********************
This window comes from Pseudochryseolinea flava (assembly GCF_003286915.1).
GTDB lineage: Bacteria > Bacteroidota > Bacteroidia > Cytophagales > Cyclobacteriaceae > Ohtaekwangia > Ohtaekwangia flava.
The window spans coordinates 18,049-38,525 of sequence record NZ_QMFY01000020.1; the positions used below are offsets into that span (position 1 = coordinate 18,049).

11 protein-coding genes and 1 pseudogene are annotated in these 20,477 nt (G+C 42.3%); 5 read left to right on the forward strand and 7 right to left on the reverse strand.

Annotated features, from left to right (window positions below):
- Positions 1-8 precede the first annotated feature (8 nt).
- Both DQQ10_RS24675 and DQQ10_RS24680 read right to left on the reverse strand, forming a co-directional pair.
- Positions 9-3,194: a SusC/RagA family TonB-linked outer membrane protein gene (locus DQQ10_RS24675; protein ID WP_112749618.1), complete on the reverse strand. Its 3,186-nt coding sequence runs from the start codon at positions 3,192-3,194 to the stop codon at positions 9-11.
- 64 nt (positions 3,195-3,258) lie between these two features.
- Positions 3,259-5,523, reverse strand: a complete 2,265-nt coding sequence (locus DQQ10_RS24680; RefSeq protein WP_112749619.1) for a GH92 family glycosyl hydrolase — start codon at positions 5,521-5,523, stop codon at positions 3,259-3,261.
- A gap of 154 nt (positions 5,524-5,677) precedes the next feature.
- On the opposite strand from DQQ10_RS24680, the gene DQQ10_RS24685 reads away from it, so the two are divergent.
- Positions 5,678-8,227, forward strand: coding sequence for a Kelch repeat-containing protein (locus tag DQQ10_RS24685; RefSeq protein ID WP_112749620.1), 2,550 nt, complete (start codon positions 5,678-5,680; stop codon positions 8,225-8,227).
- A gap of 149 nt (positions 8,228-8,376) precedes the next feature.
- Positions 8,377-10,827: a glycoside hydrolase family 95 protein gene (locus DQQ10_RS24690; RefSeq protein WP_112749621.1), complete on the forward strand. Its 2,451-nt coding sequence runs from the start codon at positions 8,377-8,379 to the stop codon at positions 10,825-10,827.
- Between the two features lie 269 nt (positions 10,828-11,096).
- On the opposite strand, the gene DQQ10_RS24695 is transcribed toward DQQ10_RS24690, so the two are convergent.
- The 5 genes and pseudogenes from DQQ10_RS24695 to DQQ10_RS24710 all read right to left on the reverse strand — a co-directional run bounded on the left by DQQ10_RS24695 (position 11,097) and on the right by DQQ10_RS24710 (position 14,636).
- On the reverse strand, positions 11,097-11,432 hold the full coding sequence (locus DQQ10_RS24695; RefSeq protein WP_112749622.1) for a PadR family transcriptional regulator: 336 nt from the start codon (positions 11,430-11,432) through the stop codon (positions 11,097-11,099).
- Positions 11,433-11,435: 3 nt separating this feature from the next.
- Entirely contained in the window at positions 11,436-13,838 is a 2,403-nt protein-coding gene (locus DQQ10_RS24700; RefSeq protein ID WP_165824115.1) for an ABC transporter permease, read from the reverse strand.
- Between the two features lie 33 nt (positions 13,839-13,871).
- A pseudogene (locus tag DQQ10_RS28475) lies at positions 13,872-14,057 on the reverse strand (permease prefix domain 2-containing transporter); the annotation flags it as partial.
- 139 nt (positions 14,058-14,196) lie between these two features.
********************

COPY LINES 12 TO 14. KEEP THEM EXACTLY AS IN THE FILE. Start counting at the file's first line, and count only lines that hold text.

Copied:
- On the opposite strand from DQQ10_RS24680, the gene DQQ10_RS24685 reads away from it, so the two are divergent.
- Positions 5,678-8,227, forward strand: coding sequence for a Kelch repeat-containing protein (locus tag DQQ10_RS24685; RefSeq protein ID WP_112749620.1), 2,550 nt, complete (start codon positions 5,678-5,680; stop codon positions 8,225-8,227).
- A gap of 149 nt (positions 8,228-8,376) precedes the next feature.